Finally, after about seventeen years of nothing apparently working together for any lasting good for Joseph or his poor old father, he interprets a dream for Pharaoh and Pharaoh rewards him by making him a kind of vice president in charge of all the food in the land as a seven year famine comes. The famine is threatening his family in Canaan and so the brothers who hated him and tried to get rid of him come to Egypt. Who is the one ready to help them, but their brother Joseph, whom they don’t recognize? The point of the story is given in three texts.
One is Genesis 45:7, “God sent me before you to preserve for you a remnant on earth, and to keep alive for you many survivors.” Notice the word “sent.” You see it again in Psalm 105:16–17, “When he summoned a famine on the land and broke all supply of bread, he had sent a man ahead of them, Joseph, who was sold as a slave.” This word “sent” is important for interpreting the main text of the story, namely, Genesis 50:20. Joseph says to his brothers, “As for you, you meant evil against me, but God meant it for good, to bring it about that many people should be kept alive, as they are today.”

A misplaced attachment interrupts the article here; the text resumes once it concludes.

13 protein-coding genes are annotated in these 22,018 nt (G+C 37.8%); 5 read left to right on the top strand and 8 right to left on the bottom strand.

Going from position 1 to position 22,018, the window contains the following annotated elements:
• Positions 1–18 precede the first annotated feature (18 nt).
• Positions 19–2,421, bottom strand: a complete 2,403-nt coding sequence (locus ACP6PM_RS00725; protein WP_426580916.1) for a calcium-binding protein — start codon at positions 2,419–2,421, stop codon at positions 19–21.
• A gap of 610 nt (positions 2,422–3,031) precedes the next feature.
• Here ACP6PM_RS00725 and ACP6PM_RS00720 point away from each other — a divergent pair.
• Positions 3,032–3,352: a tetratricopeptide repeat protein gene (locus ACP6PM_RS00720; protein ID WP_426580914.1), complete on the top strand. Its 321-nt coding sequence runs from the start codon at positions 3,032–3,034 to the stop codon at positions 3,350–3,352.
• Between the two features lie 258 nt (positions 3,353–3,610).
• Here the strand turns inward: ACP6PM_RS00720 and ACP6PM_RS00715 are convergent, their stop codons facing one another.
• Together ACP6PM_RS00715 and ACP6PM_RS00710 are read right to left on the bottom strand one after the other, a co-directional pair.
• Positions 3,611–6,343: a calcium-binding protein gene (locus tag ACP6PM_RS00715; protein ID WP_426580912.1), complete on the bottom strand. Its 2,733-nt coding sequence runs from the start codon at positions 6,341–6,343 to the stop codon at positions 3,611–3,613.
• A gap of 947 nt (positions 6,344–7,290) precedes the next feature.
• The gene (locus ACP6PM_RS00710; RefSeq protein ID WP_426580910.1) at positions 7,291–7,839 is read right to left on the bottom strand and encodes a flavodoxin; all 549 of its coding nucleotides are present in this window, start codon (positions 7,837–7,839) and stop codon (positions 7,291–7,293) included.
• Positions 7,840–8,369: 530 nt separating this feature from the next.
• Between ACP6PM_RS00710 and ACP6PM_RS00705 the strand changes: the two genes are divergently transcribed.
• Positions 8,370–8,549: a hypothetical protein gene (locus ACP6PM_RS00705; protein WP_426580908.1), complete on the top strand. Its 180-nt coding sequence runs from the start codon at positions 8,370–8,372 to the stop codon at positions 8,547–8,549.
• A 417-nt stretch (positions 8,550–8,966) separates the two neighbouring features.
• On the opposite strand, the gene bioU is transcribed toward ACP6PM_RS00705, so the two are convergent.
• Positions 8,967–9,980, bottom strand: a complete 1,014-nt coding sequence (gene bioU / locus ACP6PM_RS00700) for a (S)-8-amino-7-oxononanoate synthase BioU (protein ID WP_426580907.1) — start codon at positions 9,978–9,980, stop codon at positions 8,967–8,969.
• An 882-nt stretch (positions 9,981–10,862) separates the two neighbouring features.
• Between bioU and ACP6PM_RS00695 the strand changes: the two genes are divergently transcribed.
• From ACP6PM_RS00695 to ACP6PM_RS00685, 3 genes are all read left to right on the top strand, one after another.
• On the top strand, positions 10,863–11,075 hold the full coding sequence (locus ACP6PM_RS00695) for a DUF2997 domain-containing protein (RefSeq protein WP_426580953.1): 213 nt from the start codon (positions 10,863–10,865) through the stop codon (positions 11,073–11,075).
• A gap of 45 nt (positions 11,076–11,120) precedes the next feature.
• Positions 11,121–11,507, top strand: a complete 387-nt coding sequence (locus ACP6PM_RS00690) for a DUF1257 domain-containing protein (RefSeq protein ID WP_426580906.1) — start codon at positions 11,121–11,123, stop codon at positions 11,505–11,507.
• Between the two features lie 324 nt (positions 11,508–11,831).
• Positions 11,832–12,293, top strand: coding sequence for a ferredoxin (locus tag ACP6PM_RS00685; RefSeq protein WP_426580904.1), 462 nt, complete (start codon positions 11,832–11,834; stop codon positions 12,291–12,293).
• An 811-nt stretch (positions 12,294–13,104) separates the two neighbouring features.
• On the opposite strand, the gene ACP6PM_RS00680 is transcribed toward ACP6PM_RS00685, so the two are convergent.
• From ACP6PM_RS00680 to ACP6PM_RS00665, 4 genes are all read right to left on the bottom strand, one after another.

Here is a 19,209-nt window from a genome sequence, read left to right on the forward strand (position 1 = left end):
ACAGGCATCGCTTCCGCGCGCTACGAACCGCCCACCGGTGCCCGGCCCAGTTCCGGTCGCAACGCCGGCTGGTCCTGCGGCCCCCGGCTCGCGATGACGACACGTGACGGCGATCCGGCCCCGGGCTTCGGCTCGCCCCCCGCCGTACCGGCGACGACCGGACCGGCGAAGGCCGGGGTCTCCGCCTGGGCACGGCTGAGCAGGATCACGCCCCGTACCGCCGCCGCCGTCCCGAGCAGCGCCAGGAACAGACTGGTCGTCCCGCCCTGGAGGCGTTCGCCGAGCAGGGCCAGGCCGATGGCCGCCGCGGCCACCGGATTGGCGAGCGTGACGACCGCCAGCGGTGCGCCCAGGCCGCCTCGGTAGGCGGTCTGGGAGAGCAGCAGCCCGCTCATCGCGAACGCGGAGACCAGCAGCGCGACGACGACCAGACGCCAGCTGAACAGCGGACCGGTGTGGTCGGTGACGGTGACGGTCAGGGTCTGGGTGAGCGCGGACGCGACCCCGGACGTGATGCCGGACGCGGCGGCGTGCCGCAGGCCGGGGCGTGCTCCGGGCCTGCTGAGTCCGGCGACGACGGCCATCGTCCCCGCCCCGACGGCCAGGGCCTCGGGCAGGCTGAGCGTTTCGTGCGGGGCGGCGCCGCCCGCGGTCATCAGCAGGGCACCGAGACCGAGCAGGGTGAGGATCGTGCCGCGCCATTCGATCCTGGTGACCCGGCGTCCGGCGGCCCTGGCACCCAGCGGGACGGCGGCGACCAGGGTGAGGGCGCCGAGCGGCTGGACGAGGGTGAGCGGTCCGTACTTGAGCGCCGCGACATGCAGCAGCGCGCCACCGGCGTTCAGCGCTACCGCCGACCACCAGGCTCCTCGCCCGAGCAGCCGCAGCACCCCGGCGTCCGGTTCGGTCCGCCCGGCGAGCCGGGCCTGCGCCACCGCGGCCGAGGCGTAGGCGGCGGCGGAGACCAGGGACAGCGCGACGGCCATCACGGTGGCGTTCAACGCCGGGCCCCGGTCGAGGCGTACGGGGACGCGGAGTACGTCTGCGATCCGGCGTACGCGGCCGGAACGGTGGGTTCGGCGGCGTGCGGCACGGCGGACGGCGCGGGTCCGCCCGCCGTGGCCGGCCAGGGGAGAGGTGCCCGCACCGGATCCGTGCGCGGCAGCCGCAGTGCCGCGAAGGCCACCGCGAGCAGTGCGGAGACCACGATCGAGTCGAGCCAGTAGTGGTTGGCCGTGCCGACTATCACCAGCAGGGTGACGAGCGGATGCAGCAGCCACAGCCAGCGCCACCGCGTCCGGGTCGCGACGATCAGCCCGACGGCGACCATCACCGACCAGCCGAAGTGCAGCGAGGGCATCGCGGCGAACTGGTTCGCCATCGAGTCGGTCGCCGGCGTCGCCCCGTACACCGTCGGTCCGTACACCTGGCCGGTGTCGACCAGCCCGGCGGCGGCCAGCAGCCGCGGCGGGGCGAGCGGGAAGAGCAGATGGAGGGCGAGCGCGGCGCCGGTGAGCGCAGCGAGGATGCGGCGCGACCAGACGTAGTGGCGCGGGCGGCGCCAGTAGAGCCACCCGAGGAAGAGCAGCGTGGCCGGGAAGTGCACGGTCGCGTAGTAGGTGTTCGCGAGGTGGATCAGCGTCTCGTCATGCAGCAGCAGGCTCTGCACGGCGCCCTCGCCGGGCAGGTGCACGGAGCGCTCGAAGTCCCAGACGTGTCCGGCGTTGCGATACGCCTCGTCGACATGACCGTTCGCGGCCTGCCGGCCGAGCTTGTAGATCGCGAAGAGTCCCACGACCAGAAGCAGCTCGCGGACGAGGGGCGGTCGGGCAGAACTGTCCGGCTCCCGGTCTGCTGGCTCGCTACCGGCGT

This is an Old Testament version of Romans 8:28. All things work together for good for God’s people, all things — including all the evil done to Joseph and to Jacob, his father. But notice carefully the way all three of these texts talk about the “all things.” These are things that God “meant” to work together for good. God did not just watch evil events unfold with no design and no purpose, and then bring good out of them. No, just as Joseph’s brothers meant it (purposed it, designed it) for evil, so also God meant it (purposed it, designed it) for good.
That is why I said the word “sent” in Genesis 45:7 and Psalm 105:17 was important. The brother’s selling Joseph into slavery was God’s “sending” for salvation. God does not just bring good out of all things. He ordains what happens to us for our good and then infallibly brings good from it according to his purpose. God “sent” Joseph to save his brothers, even though this sending involved the sin of his brothers.